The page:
I’ve moved your post here on to the thread that @Lassie mentioned as it does have a lot of feedback and advice on this particular topic. So much depends on the pets, the accommodation, the location and the routines, but we’ve always favored arriving the day before the sit for reasons I’ve talked about in an earlier post on this thread.

Do have a read through the comments from a wide range of our members here, and if you’ve got any other questions around this topic don’t hesitate to ask. And we look forward to hearing more about your next (first?) sit, whether it’s home or away!! All the best.

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I almost always arrive the day before and always suggest it to the home owner, especially if they’re new. Several had never thought about it before but think it’s a great idea. With few exceptions, I’ve pretty much always stayed with the home owner that night. During the negotiation, while hashing out details, I generally include the following:

“In the past, I’ve found it useful to arrive the night before so I can spend the night in the home getting to know the pet while you’re still there. This generally provides for the smoothest transition as the pet will feel safer with me knowing I have your approval. It also gives us the chance to go over everything and I can handle the evening and morning routines to make sure I’m doing it correctly. Let me know if you’d like to do this and I can plan my arrival accordingly.”

Some people are just not interested or legit don’t have space for you to stay. Regardless, I’m always prepared to stay in my own lodgings the night before they leave, just in case they’re not interested. And heck, some don’t want to meet at all. I’ve had a couple sits where I never met anyone. I was just told where to find the keys and given the instructions. I’ll say that I don’t generally like this, but owners have their reasons for doing things and it’s their home so I just roll with it. lol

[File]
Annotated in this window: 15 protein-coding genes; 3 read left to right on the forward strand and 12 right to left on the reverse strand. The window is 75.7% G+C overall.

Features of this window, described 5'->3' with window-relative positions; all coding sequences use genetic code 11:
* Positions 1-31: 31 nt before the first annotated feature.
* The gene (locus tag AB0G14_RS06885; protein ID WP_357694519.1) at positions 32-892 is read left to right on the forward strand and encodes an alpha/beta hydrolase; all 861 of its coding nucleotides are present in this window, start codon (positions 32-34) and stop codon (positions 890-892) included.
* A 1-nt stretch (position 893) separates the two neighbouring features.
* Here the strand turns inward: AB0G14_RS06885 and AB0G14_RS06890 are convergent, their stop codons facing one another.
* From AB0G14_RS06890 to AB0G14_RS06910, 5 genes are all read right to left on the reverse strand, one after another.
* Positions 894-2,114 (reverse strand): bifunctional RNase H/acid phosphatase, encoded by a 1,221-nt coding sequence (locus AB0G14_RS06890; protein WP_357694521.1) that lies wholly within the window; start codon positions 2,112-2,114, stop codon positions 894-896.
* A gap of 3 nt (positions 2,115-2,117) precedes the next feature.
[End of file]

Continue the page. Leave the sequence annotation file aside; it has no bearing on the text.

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If it’s only one sitter coming a day early, it’s not a problem to spend the night at our house. As we only have one bed suitable for two people to sleep in, we cannot host a couple while we are still there, but I see it as a courtesy to book and pay for a nice B&B. We know beforehand when we are going to leave the house and that we need the sitter to arrive the day before, so if we then choose a couple instead of a single sitter, I think the payment of the B&B is on us.

It really is depending on the HO. Most of them invited me to come earlier and even offered that I can stay at their place. I had a few occasions where I arrived earlier but took a cheap accommodation close by for a day or two… I always offer to arrive earlier for a proper handover and that the pet can get used to me. :wink:

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As I sitter it always feel awkward to stay after the pet companions return. They are tired and probably on a downer thinking about returning to work and normal life. I always feel it’s better to give them a quick handover then leave.